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Journal of Materials Processing Technology 169 (2005) 54–61

Optimization of rapid prototyping parameters for production of flexible ABS object
B.H. Lee, J. Abdullah, Z.A. Khan ∗
School of Mechanical Engineering, Universiti Sains Malaysia – Engineering Campus, 14300 Seri Ampangan, Nibong Tebal, Penang, Malaysia Received 12 March 2004; received in revised form 14 December 2004; accepted 9 February 2005

Abstract In this study, the Taguchi method, a powerful tool to design optimization for quality, is used to find the optimal process parameters for fused deposition modeling (FDM) rapid prototyping machine that was used to produce acrylonitrile butadiene styrene (ABS) compliant prototype. An orthogonal array, main effect, the signal-to-noise (S/N) ratio, and analysis of variance (ANOVA) are employed to investigate the process parameters in order to achieve optimum elastic performance of a compliant ABS prototype so as to get maximum throwing distance from the prototype. Through this study, not only can the optimal process parameters for FDM process be obtained, but also the main process parameters that affect the performance of the prototype can be found. Experiments were carried out to confirm the effectiveness of this approach. From the results, it is found that FDM parameters, i.e. layer thickness, raster angle and air gap significantly affect the elastic performance of the compliant ABS prototype. The optimum levels of parameters at different angle of displacement are also presented. © 2005 Elsevier B.V. All rights reserved.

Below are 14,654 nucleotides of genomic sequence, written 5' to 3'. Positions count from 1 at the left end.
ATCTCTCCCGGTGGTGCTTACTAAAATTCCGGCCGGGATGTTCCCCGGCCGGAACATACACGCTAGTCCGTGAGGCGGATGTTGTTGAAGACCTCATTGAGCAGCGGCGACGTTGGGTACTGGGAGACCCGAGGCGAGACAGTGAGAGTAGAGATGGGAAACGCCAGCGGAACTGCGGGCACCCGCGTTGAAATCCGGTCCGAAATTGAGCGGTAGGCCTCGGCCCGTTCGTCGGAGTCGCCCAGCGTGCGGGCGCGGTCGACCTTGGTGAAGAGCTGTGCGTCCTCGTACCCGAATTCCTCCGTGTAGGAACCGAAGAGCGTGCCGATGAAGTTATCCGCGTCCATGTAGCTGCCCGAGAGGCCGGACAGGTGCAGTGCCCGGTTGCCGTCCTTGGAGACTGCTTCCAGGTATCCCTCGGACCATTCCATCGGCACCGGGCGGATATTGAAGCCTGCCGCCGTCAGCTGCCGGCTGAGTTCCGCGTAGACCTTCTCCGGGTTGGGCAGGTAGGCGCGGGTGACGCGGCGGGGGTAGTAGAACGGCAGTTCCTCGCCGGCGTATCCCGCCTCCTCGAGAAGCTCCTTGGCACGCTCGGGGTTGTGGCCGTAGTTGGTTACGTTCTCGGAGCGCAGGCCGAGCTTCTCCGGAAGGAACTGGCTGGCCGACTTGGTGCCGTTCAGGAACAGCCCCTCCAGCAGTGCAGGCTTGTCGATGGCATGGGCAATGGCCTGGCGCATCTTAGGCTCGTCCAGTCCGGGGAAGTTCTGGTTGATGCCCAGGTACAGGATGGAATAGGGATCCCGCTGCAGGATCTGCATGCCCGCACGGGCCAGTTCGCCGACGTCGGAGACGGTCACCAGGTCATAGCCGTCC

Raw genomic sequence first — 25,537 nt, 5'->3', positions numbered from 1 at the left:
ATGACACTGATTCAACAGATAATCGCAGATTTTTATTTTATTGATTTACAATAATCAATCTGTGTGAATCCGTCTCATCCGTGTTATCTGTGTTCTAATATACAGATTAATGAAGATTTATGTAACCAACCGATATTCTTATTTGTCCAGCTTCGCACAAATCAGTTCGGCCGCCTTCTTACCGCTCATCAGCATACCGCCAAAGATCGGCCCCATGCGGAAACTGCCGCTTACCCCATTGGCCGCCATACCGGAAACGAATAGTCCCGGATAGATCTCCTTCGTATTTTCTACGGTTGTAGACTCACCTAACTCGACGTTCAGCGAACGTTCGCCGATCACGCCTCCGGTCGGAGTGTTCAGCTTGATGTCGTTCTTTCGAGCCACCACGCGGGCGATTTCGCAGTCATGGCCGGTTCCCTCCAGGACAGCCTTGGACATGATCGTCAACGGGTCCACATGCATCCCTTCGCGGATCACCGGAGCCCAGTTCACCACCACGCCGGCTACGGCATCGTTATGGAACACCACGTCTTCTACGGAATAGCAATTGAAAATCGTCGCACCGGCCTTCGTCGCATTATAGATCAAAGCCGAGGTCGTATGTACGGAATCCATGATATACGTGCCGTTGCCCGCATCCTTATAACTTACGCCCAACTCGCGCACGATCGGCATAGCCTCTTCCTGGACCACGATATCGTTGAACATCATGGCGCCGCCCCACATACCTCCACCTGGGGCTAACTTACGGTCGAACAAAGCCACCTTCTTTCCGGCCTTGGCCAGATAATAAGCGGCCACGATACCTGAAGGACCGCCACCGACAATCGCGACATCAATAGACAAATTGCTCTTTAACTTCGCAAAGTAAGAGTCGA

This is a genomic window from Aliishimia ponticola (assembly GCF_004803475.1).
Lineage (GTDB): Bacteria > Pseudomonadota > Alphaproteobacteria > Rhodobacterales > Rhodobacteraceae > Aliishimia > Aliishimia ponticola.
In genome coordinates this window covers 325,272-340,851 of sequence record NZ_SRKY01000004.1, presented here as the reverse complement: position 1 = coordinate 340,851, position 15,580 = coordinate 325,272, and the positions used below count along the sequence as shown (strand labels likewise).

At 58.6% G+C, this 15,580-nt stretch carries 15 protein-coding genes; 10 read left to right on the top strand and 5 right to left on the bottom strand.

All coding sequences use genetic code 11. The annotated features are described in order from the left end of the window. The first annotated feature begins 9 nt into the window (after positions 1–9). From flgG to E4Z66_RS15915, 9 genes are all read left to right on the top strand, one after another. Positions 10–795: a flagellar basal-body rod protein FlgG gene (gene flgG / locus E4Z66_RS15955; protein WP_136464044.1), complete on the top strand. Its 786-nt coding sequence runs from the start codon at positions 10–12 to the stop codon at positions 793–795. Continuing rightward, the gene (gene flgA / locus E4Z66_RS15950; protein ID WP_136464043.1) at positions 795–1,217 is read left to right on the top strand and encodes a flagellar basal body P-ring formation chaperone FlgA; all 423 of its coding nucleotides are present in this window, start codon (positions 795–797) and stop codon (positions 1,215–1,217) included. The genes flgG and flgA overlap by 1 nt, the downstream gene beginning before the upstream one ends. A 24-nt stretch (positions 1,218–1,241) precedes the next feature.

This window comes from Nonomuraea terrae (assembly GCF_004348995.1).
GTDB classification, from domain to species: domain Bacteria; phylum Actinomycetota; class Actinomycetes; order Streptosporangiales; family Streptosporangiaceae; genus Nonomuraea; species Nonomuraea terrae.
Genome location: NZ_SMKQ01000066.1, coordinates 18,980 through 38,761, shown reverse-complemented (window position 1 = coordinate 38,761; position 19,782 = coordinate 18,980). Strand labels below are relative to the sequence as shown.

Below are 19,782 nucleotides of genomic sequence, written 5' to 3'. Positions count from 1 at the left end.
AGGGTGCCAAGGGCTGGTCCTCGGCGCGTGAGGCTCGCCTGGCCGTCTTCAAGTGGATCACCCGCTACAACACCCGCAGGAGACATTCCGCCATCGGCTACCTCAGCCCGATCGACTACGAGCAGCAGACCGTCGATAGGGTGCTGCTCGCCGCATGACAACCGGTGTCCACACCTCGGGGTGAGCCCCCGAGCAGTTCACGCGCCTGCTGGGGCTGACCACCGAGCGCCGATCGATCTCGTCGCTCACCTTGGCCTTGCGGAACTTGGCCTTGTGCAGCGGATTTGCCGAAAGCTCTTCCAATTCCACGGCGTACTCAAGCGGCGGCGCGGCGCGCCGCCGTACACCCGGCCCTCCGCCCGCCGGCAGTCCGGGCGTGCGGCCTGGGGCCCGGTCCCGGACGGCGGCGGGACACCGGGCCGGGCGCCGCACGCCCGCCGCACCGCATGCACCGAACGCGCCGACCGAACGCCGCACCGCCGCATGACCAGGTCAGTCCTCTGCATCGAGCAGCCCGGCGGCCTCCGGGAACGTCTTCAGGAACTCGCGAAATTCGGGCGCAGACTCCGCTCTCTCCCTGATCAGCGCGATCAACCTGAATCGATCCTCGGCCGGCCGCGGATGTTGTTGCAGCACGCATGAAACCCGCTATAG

Keywords: Rapid prototyping; Flexibe ABS; Fused deposition modeling; Taguchi method

1. Introduction Since the introduction of the first commercial rapid prototyping (RP) machine widely known as Stereolithography in 1986, a wide range of RP machines have been commercialized, and many more newer systems continue to be developed in various parts of the world [1]. The future is clear as rapid prototyping is now becoming a key technology that shortens product development time for faster building of physical prototypes, tooling and models. Rapid prototyping in general, is more flexible and can readily accommodate changes in product design as compared to conventional method of casting, molding or machining. Studies have been conducted to improve and optimize the process, so as to obtain high quality parts produced on a wide range of commercial RP machines [2–6]. Fused deposition modeling (FDM) is one RP system that produces prototypes from plastic materials such as ABS by